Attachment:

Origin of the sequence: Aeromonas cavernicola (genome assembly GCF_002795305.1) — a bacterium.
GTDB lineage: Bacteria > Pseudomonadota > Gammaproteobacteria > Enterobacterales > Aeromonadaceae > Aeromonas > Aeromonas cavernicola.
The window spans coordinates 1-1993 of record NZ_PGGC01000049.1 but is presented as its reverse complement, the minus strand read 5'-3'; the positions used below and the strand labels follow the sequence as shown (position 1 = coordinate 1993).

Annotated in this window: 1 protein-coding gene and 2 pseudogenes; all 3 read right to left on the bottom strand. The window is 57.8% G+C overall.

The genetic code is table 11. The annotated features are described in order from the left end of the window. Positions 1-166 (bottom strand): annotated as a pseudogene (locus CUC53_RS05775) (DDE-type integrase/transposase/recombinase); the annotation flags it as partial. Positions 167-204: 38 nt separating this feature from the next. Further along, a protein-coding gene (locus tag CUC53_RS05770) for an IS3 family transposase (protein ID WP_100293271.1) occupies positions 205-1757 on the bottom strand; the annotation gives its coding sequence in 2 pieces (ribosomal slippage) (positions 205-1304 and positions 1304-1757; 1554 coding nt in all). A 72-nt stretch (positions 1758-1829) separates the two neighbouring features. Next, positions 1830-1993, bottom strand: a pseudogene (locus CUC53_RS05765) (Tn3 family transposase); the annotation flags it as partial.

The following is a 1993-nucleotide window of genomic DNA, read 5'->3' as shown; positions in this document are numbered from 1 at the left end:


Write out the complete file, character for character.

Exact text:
Origin of the sequence: Aeromonas cavernicola (genome assembly GCF_002795305.1) — a bacterium.
GTDB lineage: Bacteria > Pseudomonadota > Gammaproteobacteria > Enterobacterales > Aeromonadaceae > Aeromonas > Aeromonas cavernicola.
The window spans coordinates 1-1993 of record NZ_PGGC01000049.1 but is presented as its reverse complement, the minus strand read 5'-3'; the positions used below and the strand labels follow the sequence as shown (position 1 = coordinate 1993).

Annotated in this window: 1 protein-coding gene and 2 pseudogenes; all 3 read right to left on the bottom strand. The window is 57.8% G+C overall.

The genetic code is table 11. The annotated features are described in order from the left end of the window. Positions 1-166 (bottom strand): annotated as a pseudogene (locus CUC53_RS05775) (DDE-type integrase/transposase/recombinase); the annotation flags it as partial. Positions 167-204: 38 nt separating this feature from the next. Further along, a protein-coding gene (locus tag CUC53_RS05770) for an IS3 family transposase (protein ID WP_100293271.1) occupies positions 205-1757 on the bottom strand; the annotation gives its coding sequence in 2 pieces (ribosomal slippage) (positions 205-1304 and positions 1304-1757; 1554 coding nt in all). A 72-nt stretch (positions 1758-1829) separates the two neighbouring features. Next, positions 1830-1993, bottom strand: a pseudogene (locus CUC53_RS05765) (Tn3 family transposase); the annotation flags it as partial.

The following is a 1993-nucleotide window of genomic DNA, read 5'->3' as shown; positions in this document are numbered from 1 at the left end: